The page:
with grand and great grand children, number about seventy at present. Among this number are some of the most valued
of the citizens of the township and their interests in business affairs are so much interwoven with the progress
of the township, that to separate them now from Venice township, would be a great and serious loss to the community.
Mr. Moore and his wife are still in the 'enjoyment of good health, and promise fair to remain with us many years
yet to come.
This venerable pioneer came from the highlands of Scotland, where he was born at Vernesshire, on the 6th day
of February, 1793. He is a descendant of the family of William Wallace, who were so justly celebrated for their
love of country and liberty, and for their bravery. His family being educated people and of the nobility, young.
William had the advantage of refinement in education, morals and religion.
Mr. McPherson became dissatisfied with both country and government, despising England's rule, and being of an adventurous
turn of mind, at the age of twenty three years, he followed his inclinations to visit America; In the year 1816,
in company with a young friend of about his age, they set sail and arrived at Halifax on the 11th of September
of that year. Finding no suitable employment here, they went to Baltimore, where they arrived in October and engaged
in the mercantile business; which they conducted several years with success, but Mr. McPherson becoming tired of
the confinement of a store, sold out and started for the west with a view of speculating in land. The Indians had
sold their reservations and the new purchase had come into market. Mr. McPherson arrived in Tiffin in October,
1828, and by the advice of Abel Rawson and Joseph Howard, the land agents, he followed up Honey creek and selected
a tract on the south bank and where the Columbus and Sandusky turnpike was then being built, and purchased it.
It contained Boo acres and embraced the present village of Caroline.
Fearing the effects of miasma along the creek, he built his cabin one mile farther south. The cabin, however, was
a very large house built of hewed logs, intended for a tavern and was the third house in the township. There was
one shanty in Attica and one in Caroline, built by John Gilmore, for the purpose of boarding the hands that worked
on the pike. After the turnpike was finished, the company put a tollgate in front of McPherson's hotel and arranged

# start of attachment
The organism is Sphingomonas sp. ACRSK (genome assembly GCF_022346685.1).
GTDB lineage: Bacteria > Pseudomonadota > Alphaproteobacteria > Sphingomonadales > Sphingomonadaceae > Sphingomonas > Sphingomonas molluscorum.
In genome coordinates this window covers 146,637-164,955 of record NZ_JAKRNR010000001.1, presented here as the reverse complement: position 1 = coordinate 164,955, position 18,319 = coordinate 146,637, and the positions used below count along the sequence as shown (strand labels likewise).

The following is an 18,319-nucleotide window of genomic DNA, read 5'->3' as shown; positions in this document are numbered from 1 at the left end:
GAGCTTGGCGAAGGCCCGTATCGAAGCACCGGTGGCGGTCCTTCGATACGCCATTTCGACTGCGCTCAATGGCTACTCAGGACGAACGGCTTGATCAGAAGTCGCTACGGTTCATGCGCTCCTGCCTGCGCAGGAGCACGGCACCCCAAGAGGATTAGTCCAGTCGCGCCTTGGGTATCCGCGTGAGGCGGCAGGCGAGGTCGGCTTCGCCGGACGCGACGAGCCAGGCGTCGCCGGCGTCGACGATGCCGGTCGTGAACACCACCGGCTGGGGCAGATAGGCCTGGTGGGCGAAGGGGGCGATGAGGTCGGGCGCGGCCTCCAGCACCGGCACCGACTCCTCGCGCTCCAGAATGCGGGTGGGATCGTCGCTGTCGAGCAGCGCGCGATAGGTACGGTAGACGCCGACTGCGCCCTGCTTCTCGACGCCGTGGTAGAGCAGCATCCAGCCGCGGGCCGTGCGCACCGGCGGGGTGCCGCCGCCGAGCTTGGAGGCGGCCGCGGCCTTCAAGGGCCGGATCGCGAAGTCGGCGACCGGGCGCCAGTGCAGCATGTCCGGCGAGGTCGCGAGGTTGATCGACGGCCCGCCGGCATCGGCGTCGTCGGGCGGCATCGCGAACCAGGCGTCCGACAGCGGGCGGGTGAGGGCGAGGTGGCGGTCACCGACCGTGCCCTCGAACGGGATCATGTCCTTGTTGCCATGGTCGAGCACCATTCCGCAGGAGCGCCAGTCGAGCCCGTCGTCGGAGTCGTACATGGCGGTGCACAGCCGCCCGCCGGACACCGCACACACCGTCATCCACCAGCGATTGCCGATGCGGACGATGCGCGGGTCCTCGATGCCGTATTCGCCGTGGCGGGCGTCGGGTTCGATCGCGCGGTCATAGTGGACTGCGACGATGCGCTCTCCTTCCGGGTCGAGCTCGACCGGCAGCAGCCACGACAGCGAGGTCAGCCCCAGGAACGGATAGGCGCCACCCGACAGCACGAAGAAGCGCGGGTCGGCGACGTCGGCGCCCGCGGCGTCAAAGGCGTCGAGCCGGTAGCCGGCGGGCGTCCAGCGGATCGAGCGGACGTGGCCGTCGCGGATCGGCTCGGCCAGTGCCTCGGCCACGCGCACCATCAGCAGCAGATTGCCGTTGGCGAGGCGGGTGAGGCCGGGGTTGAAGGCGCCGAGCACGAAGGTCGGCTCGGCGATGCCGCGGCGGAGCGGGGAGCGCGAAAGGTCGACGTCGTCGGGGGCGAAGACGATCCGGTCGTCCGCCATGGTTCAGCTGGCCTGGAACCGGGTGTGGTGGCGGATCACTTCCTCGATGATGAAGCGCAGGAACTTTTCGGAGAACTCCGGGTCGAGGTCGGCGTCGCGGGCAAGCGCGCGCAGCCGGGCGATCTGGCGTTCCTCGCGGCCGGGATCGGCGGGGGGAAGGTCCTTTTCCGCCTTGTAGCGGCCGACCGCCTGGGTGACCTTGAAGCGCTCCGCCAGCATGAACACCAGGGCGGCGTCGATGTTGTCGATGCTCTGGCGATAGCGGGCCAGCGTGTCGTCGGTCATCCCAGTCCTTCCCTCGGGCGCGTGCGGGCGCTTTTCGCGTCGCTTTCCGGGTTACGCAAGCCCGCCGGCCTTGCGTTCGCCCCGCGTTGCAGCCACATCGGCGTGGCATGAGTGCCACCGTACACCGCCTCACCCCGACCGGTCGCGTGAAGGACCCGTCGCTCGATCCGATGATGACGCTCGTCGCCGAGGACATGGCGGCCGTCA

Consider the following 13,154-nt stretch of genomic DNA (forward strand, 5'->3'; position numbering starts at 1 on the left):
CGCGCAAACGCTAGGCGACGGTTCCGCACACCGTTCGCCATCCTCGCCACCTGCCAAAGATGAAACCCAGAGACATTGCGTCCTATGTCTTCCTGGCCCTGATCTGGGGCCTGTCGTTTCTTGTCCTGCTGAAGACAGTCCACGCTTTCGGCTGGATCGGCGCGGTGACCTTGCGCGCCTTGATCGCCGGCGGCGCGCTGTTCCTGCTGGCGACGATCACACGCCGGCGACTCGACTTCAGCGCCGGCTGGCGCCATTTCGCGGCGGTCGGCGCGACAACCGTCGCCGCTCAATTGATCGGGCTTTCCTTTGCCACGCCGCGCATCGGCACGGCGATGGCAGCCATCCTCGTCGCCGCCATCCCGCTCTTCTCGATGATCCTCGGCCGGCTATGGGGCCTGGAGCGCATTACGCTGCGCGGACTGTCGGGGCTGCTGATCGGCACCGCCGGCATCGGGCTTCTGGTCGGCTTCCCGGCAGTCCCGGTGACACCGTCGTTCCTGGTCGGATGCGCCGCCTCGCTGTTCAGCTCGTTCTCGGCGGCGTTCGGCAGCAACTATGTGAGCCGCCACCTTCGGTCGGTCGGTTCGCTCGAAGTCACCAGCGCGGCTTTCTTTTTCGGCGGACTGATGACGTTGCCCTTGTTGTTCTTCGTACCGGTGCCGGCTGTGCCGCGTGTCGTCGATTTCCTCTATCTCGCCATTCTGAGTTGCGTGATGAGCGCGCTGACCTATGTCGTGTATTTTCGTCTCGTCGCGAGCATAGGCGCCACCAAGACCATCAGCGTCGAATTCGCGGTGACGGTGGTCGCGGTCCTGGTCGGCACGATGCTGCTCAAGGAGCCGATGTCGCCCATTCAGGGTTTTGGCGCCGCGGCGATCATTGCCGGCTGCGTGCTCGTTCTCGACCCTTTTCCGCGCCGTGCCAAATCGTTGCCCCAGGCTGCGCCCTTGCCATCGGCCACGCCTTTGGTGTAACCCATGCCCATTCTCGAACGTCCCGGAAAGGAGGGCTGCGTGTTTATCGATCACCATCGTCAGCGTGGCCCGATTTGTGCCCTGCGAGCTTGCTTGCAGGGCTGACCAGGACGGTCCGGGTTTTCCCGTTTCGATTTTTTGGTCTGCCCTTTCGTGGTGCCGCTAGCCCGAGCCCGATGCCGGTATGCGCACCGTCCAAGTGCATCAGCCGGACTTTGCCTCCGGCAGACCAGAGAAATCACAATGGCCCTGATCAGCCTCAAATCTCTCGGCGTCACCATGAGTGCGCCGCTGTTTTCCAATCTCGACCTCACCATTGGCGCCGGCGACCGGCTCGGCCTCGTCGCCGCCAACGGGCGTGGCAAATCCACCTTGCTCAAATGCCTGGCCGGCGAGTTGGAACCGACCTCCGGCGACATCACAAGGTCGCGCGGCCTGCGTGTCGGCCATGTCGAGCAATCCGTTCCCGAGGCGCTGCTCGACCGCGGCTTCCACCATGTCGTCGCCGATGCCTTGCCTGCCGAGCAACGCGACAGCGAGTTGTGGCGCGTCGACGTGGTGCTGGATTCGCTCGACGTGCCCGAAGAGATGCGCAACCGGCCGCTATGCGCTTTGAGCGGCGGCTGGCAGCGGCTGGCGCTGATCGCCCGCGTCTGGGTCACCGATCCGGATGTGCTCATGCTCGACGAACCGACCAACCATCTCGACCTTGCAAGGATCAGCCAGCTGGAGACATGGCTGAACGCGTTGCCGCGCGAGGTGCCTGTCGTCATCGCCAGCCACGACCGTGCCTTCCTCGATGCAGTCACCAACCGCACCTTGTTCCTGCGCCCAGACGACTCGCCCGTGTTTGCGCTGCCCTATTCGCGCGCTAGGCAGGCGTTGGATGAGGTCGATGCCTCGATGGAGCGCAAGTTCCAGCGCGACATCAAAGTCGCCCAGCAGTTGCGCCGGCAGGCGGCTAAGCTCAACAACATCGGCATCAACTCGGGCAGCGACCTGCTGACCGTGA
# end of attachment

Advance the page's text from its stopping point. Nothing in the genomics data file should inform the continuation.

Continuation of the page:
with him to keep it' which he did until the time when it was destroyed by a mob that cleaned out the gates all
along the road. The traffic on railroads had now supplanted travel on the public roads and hotel keeping in the
country becoming slow business, Mr: McPherson removed to Caroline, and again engaged in the mercantile business.
Here he practiced that strict honesty and correctness in dealing that have characterized his whole life. He bought
for cash and sold for ready pay only. He was so careful in giving proper measure that it was said of him, "he
would bite a grain of coffee in two to balance the scale." He never changed the price of his goods, and sold
them as they were marked, often holding them until they were out of fashion.
His old tavern is still standing and was used as a residence in 1879, but Mr. Ph. Schimp, its present owner, has
built a fine residence near to it, and the old house is destined to go into decay. It is now used as a shop and
tool house. It should be preserved as the first house built in Venice township, being erected in 1828.
After he kept store in Caroline eight years, he sold his stock of goods and moved about five miles further south,
to near the edge of Crawford county, where he owned large tracts of land and which he wished to bring into market.
He lived here eight years and until he had sold all his land, when he again returned to Caroline and took his old
The Seneca County Academy was then in a prosperous condition, and the children of Mr. McPherson being of such an
age that required attention to their education, he moved to Republic and placed them under the tutorship of Professor
Aaron Schuyler, whose name has become celebrated among educators since.
He resided in Republic until about 1860, when he again returned to Caroline, where he had built for himself a new
house. Here he still resides (July 29, 1880) and will stay until called to go higher. He is quite feeble now, but
for a man of 88 years, his mind is still vigorous and clear. He divided his handsome fortune among his children,
reserving enough to retire into a warm corner while the shades of evening chill the atmosphere around.
My friend, McKitrick, was so kind as to furnish the author with the following additional statementpertaining to